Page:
In China the historical cities can be grouped into two sets based on the layout of their streets. The walled cities with a grid pattern are built by the Chinese and cities with organic streets are developed by Europeans. Kashgar in its original form is a walled city with organic streets but it's neither an ancient Chinese city nor a city grew from colonialism. Situated at the very western edges of the Taklamakan desert it is one of the most historically significant city located on the Silk Road. The northern and southern route of the Silk Road meets here from the east and then splits again as routes continues westwards toward Europe. The old part of town is indistinguishable from cities like Marrakesh or Bukhara. The smells and sounds are indicative of an entirely different world. It's the reason why some people call Kashgar the least Chinese like city in China.
The old city is centred around its main mosque, Id Kah, the largest in China. A large square fans out form the entrance to accommodate events such as the overflow of prayers during Eid. Streets in the old town are narrow and filled with activity during the late afternoon and night. Vendors fill the main streets turning into markets leaving little room for traffic. The fruit sellers would often yell out "beshkuai" a combination of Uyghur and Chinese. It means "5 bucks" (besh is five in Uyghur, kuai is Chinese for bucks) referring to the pricing per kilo (in the rest of China price is per 500g). In the narrower alleyways, mischievous kids play without any supervision. Many small neighbourhood mosques can be found among the alleys just like in Italy where small chapels are scattered around towns. During the evening and well into the night the night market becomes the busiest area of the city. The smoke from shashlik stands can be seem a kilometer away and likely linger on you for the rest of the night.
Kashgar also has another square, the People's Square, a miniature version of Tian'anmen square a short walk from Id Kah. Extending away from the old town are patches of the newer Chinese city and older Uyghur neighbourhoods. Sometime there is no transition between these neighbourhoods, as soon as you step out of a Uyghur block you would walk into wide avenues and functionalist buildings. Separate economies seem to operate in the city. The Uyghur businesses would have their clocks set to local time, two hours behind official China time. Meanwhile, Han Chinese sticks to Beijing time, which can be amusing seeing tourists waking up at unusually early hours or asking why the locals eat so late in the evening. Stepping inside a Uyghur supermarket one would fine imports from Turkey and Central Asia products that would never find in a Han Chinese store. Shops that sell fashion and make ups also differs wildly between Uyghur and Han districts. It's as if some city streets act as borders and city blocks are ethnic enclaves.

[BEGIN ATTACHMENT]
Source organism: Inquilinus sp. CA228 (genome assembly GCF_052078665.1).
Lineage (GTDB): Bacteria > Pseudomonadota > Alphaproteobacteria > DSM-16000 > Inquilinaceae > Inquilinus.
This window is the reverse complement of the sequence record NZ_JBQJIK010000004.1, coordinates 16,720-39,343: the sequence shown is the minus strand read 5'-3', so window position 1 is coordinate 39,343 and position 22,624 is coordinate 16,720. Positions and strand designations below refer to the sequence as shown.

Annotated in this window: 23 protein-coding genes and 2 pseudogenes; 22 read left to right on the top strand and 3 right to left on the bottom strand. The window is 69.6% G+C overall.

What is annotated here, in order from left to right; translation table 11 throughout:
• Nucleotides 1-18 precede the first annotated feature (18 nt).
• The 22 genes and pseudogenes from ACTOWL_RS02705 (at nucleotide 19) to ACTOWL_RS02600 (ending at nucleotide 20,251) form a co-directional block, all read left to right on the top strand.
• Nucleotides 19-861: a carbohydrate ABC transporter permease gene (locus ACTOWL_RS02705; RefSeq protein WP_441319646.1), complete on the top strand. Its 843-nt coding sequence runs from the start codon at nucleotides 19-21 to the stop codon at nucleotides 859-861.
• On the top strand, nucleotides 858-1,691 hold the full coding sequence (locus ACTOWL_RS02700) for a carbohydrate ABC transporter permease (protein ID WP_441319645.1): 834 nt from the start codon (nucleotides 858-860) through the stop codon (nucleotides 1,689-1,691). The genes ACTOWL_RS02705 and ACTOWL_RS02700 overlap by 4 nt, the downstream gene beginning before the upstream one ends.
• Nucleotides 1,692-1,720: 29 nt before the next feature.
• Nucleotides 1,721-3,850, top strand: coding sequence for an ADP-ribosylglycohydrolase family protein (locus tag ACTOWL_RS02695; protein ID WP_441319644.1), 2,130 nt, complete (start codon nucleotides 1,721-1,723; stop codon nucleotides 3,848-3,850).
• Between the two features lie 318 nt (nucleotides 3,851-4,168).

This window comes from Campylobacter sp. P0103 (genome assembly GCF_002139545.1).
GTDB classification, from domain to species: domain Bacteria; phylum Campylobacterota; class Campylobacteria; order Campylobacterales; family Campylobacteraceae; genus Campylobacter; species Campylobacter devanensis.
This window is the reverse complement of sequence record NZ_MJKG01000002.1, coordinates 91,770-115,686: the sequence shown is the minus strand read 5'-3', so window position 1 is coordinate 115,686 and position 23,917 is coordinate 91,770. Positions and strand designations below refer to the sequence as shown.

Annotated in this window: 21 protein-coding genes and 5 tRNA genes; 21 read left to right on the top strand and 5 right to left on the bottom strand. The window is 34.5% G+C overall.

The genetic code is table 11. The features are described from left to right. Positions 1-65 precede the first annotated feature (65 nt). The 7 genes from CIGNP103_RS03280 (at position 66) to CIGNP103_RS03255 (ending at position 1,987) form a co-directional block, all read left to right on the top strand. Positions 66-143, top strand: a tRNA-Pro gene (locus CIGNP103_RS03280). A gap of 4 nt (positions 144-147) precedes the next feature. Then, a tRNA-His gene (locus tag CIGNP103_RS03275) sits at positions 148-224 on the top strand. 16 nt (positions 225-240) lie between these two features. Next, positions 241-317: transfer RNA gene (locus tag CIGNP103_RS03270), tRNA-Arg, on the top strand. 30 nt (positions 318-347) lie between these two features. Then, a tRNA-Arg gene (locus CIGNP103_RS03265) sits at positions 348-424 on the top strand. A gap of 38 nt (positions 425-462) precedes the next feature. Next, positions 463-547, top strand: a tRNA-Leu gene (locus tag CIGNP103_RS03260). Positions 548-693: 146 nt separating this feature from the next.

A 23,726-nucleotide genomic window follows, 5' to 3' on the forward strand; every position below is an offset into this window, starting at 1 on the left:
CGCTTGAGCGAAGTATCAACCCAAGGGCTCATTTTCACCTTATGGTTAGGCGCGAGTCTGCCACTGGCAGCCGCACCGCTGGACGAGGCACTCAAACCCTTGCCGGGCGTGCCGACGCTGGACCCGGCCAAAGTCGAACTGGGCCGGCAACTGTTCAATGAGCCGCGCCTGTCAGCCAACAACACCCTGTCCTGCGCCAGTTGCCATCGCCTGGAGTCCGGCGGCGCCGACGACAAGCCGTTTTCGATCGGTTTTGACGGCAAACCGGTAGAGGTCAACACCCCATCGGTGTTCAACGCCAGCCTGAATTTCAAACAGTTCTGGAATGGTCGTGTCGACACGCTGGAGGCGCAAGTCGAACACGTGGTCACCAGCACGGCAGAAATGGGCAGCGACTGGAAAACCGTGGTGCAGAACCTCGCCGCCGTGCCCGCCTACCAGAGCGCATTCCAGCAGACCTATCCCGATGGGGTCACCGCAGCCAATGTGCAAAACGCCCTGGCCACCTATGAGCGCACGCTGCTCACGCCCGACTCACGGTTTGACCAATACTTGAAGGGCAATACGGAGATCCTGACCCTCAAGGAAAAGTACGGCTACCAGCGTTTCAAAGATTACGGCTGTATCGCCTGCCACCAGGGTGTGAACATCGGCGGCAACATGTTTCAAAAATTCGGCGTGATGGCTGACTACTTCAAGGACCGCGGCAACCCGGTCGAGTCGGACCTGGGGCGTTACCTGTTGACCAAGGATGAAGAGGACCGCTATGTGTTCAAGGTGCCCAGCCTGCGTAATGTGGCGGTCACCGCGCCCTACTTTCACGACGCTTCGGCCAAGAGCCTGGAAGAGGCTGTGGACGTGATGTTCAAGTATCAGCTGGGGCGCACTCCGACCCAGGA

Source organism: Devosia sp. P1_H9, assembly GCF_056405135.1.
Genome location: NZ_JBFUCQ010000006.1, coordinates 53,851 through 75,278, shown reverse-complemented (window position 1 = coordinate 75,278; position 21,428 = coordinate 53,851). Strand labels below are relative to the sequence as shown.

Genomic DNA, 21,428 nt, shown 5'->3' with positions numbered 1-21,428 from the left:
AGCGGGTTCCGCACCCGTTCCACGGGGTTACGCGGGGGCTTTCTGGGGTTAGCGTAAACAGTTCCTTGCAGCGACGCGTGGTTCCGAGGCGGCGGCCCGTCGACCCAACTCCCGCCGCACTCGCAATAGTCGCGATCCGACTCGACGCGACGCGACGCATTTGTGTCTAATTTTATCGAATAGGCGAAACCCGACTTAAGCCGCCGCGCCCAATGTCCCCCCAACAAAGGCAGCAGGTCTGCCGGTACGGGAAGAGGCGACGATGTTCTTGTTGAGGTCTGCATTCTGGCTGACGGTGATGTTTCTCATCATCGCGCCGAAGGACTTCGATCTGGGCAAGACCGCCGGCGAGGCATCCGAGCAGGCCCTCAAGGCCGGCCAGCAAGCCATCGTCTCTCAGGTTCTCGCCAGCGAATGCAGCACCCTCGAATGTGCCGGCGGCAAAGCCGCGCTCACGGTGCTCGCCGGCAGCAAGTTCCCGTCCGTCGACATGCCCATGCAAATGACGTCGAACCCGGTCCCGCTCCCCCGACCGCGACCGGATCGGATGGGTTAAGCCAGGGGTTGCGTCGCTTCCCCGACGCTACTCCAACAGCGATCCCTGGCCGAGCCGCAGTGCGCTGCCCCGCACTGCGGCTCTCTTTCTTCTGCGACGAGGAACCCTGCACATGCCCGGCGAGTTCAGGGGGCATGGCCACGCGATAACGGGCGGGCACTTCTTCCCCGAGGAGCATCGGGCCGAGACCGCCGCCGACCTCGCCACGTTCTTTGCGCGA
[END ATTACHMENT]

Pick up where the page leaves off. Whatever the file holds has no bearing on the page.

The Uyghur children playing in the streets know no more Chinese than a European tourist who just entered China from Kyrgyzstan. They often greet you with a friendly "Hello" instead of NiHao or salaam. It's also common to see young adults not being able to speak Mandarin, since Uyghurs can choose to study in Uyghur only schools. While those who choose bilingual schools are usually aiming to enroll in a Chinese university later in life. In comparison, the Han/Hui student would choose to study in Chinese schools and know nearly no Uyghur even growing up in a Uyghur majority area.
The Uyghurs living in the city has a strong sense of cultural identity and unity. They still maintain their music, dance and traditional garments something the Han Chinese no longer has. Women of all ages still dress in traditional Uyghur dresses and everyone seems to know how to dance. On TV I never saw the local Uyghurs watch anything resembling of East Asian channels. Instead the programs are so foreign one would ask if it's a broadcast from Turkey. A Uyghur teenager once asked me "Do you think we are white or yellow?" He responded to his question believing he was white. What's more, he studies Uyghur history on his own since he felt schools skipped over much of their history. It maybe that Kashgar skyline would no longer look like the past but its people will likely keep this city uniquely different.